November 8, 2017

Drowsy Driving: Friends Don’t Let Friends Drive Drowsy

“Don’t drink and drive.” “Buzzed driving is drunk driving.” “Friends don’t let friends drive drunk.” We know the dangers of drunk driving. We have heard the anti-drunk driving campaigns and have tested simulation effects of intoxication while walking in a straight line. However, many people do not know that the dangers of drowsy driving are comparable to those of drunk driving.

According to a 2014 AAA Traffic Safety Foundation study,  37 percent of drivers report having fallen asleep behind the wheel at some point in their lives. Twenty-one percent of fatal crashes have involved a drowsy driver. Additionally, drivers who sleep for 4-5 hours compared to seven hours produce the same risks associated with driving with a blood alcohol concentration level equal to or slight above the legal limit for alcohol in the United States.

As you’re leaving work and feeling slightly tired, you may not know that you are putting yourself and others at risk. However, key warning signs to alert you that you are too tired to drive include:

Trouble focusing, keeping your eyes open or head up

Yawning or rubbing your eyes repeatedly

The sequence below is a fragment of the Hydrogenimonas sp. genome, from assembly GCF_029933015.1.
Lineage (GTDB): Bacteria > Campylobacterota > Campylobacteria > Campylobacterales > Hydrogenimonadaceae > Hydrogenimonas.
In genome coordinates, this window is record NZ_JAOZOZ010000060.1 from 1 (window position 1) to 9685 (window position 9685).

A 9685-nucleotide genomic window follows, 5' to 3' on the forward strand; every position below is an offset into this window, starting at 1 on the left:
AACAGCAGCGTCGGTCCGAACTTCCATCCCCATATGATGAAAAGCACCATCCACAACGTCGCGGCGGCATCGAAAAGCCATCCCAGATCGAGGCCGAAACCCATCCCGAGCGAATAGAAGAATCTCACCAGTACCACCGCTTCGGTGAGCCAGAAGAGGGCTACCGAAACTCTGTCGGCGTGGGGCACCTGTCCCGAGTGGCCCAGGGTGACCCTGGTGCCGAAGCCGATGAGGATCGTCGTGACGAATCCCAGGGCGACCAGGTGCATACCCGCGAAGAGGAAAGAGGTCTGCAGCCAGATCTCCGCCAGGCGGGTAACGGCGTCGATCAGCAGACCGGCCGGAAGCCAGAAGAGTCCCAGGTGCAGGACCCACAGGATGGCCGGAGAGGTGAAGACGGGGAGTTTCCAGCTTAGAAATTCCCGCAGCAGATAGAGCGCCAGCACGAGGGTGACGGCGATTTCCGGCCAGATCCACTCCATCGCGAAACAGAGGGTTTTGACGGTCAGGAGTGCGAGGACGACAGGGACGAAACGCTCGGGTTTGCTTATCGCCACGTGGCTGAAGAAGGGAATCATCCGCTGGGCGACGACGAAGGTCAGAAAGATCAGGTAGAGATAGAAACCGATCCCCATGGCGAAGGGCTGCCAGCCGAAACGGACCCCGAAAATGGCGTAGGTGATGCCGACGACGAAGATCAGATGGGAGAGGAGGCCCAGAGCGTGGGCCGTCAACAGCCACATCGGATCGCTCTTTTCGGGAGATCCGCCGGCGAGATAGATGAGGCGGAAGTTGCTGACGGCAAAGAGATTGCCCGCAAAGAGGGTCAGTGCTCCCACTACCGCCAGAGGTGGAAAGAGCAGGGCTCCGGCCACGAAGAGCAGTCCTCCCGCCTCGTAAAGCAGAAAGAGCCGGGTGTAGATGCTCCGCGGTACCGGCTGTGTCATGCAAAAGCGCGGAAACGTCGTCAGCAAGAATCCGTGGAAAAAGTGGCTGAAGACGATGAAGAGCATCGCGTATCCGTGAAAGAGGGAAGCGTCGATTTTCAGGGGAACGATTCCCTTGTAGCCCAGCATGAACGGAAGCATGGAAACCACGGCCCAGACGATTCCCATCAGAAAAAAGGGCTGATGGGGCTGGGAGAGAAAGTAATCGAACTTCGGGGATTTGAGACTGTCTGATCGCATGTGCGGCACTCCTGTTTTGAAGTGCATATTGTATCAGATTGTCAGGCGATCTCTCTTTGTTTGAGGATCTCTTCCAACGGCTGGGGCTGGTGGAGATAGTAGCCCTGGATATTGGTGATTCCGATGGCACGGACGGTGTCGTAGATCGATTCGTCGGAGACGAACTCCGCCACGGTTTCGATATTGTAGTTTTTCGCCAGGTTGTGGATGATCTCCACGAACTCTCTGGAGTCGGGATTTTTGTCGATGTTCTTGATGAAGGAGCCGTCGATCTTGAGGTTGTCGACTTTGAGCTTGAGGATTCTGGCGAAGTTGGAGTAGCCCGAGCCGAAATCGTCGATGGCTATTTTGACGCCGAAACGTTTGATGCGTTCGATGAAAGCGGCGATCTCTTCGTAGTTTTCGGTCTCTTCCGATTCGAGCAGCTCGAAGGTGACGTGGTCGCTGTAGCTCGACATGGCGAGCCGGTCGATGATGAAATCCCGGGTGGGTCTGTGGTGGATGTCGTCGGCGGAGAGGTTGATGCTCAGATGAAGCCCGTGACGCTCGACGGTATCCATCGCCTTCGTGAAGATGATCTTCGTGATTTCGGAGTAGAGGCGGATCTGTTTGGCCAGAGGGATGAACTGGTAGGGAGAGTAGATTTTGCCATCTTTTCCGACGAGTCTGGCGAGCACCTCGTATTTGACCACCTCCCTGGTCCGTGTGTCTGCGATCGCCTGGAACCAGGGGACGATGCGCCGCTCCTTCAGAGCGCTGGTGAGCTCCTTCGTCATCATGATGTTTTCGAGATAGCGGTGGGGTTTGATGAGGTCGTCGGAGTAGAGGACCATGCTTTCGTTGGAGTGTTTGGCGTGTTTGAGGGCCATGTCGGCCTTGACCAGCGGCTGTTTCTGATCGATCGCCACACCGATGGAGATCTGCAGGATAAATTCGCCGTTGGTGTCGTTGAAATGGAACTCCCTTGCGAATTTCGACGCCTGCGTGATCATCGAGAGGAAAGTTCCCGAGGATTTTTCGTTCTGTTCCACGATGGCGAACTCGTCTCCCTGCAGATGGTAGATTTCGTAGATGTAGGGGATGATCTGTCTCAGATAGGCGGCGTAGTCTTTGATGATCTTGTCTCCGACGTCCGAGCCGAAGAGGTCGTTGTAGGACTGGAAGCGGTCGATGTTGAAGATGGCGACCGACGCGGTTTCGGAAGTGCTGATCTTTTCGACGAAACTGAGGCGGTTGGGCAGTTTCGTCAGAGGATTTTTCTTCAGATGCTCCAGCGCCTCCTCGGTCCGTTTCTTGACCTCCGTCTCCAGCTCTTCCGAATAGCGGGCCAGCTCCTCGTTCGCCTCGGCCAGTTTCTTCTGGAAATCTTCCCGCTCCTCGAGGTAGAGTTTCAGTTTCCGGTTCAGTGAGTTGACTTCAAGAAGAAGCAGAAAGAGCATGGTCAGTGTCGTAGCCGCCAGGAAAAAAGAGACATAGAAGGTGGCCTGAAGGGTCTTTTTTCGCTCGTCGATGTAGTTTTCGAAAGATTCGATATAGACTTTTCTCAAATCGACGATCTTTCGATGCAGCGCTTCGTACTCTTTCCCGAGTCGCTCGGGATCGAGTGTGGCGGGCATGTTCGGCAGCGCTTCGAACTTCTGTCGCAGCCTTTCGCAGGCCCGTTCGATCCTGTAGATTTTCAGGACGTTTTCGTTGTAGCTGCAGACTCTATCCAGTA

Daydreaming and wandering thoughts

Drifting from one lane to the next, tailgating and missing signs or exits

Feeling restless, irritable or aggressive

Turning up the radio or rolling the window down

Slow reaction time and poor judgement

You may have heard that if you feel sleepy behind the wheel, turn up the radio or roll down your window. These tricks won’t work – nothing can replace a good night sleep. If you experience any of these warning signs, pull over to a safe place and take a short 15-20 minute nap or consume caffeine. However, the effects of caffeine only last so long. If you are driving for an extended period of time, it is best to pull over and rest.

Many of us know friends, family or colleagues who have trouble sleeping, may stay up late or work through the night. Advise them of the effects of drowsy driving – you may be saving their lives.

This summary is for general informational use only and may not include all relevant information.